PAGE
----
Houston entered Oracle Saturday night playing smart and with energy, defending as they had the previous two games and then turning that into transition buckets and threes — eight of them in the first quarter. Houston was up 17 in the first and 10 at the half.

However, Golden State had started to defend better in the second quarter and they cranked up the intensity to the level fans had hoped to see in the second half — Houston scored 39 points in the first quarter and 47 combined in the final three. The Warriors were also forcing turnovers, 21.3 percent of Rockets possessions ended with a turnover (more than one in five trips down the court). Houston had 25 points in the second half and shot 2-of-9 from three in the third quarter.

At the same time, Klay Thompson led an onslaught of threes for Golden State (Thompson had 9 threes on the night). The Warriors defense turned into offense.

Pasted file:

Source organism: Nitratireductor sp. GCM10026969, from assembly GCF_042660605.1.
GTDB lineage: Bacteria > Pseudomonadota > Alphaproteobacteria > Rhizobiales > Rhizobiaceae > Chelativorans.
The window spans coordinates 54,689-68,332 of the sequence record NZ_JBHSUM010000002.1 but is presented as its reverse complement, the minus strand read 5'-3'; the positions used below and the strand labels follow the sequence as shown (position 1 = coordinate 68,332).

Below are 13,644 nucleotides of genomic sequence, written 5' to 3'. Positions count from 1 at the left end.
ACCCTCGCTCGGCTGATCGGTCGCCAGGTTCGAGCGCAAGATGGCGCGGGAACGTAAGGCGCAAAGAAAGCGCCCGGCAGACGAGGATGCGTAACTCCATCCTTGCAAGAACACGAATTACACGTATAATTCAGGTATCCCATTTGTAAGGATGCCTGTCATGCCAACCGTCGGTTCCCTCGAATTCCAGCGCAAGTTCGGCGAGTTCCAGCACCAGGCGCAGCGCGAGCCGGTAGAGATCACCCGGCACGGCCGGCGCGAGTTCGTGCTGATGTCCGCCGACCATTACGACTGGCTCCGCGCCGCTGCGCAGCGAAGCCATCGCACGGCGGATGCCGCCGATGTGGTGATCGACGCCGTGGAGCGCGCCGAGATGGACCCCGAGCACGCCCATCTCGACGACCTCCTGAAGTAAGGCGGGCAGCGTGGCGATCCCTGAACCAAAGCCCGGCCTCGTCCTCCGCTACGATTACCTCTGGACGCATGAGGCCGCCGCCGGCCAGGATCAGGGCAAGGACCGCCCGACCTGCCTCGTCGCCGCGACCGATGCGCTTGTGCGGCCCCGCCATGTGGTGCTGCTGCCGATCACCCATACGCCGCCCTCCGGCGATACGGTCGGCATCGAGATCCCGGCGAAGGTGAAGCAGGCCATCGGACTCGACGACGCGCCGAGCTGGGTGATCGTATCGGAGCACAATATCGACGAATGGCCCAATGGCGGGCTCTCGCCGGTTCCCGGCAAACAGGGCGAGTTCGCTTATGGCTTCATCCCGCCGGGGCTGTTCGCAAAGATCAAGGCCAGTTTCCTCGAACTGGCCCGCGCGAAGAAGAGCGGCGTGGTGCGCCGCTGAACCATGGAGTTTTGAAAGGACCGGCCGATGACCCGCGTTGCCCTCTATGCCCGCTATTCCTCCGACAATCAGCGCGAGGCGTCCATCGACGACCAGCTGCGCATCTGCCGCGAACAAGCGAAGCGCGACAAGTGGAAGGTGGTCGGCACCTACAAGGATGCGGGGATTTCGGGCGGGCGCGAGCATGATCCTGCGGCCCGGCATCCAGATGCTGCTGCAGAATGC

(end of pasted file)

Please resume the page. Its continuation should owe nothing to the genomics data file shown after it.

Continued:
The result was a dramatic turnaround and a 115-86 Golden State win, tying the Western Conference Finals at 3-3.

Game 7 is in Houston Monday night. Winner advances to the NBA Finals.

“Effort. Intensity. Passion,” Thompson said of the Warriors’ second-half surge. “When we do that, and we rotate, and we help each other we’re the best defensive team in the league.”

While it was their defense that sparked everything, the Warriors also found an offense that worked against the Rockets’ switching defense — more Stephen Curry with the ball in his hands. There are a few ways to counter a switching defense and one is a creative ballhandler who can still make plays — not just isolation plays, but who can create a little space and find guys moving off the ball despite the pressure. Curry was that guy, he was the Warriors best all-around player on the night. He had a high IQ game and added 29 points. With the offense not running through Kevin Durant isolations, it just flowed better (the Warriors best lineup of the night was Curry, Thompson, Draymond Green, Shaun Livingston, and Nick Young, +13 in just more than eight minutes).